Reality Check Bounces

In my youth I thought of writing a satire on mankind; but now in my age I think I should write an apology for them. -Horace Walpole, novelist and essayist (24 Sep 1717-1797)

It makes sense that my older brother and I engage in a fair amount of mostly good-natured back-and-forth about the issues of the day.

It’s in the blood.

Here’s the overstuffed NYT obituary-page summary about the death of our Great-Grandfather from November 26, 1931.

EX. GOV. ALF TAYLOR OF TENNESSEE DEAD; Famous for “War of Roses” in Which Brother Defeated Him for Governor. DEBATED BEFORE THRONGS Fiddling Bob and Fox-Hunting Alf Avoided Personalities on Stump to Please Mother. Bob Purloined Alf’s Speech. Attended Schools in East. White House Was No Magnet.

During the second-longest inauguration speech in American history, topped only by the same person in 2016, I sent my brother the Shakespeare quote that, for me, best encapsulates this Cheato (sic, y’all):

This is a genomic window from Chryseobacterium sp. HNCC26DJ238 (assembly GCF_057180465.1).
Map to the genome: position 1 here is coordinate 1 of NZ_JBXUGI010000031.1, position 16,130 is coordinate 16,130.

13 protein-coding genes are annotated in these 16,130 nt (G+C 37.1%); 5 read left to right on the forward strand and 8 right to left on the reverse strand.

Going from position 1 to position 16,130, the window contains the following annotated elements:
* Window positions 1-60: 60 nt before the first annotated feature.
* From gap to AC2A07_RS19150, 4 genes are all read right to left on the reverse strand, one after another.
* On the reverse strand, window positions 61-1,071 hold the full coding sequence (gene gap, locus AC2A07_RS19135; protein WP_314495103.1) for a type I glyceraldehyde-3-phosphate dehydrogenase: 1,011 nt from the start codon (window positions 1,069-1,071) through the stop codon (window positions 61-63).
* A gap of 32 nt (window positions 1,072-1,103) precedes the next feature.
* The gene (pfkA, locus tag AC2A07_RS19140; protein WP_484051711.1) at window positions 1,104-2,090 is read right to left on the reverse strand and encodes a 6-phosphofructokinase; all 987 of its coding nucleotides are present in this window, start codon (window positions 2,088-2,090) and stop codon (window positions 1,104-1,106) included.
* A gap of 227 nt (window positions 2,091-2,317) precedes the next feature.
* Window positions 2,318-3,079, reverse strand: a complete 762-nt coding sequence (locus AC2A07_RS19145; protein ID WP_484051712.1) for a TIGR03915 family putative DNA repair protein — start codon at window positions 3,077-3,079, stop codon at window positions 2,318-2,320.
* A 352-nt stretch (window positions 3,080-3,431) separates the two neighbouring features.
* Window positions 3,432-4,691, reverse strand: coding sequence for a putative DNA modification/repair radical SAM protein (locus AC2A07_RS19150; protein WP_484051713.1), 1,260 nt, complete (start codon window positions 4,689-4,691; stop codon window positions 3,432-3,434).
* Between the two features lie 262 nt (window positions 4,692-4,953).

“…man, proud man, dressed in a little brief authority, most ignorant of what he’s most assured; his glassy essence, like an angry ape, plays such fantastic tricks before high heaven as make the angels weep.” –Measure for Measure Act 2 Scene 2

A neighbor’s yard sign uses a less lofty vernacular to express a similar idea:



It might provide insight into how different the two of us are that my brother responds to Shakespeare with the Wall Street Journal Editorial Board. And the case they make is predictable, describing the guy as a “would-be authoritarian” who “doesn’t seem to care if the things he says are true.” After acknowledging his manifold downsides, there’s the inevitable BUT: the candidate for the Democrats has been taken hostage (an interesting way to put it in light of the most recent events in the news) by the radical left, and are likely to enact policies that will turn us into Venezuela in the first hundred days. So we should “rather bear those ills we have than fly to those we know not of” type of thing?

I don’t think so. The last line of Michael Hayden’s statement is plain-talking at its best. And even after suffering a stroke in 2018, he clarifies the stakes of the decision. Walpole (or even Shakespeare) couldn’t have said it better.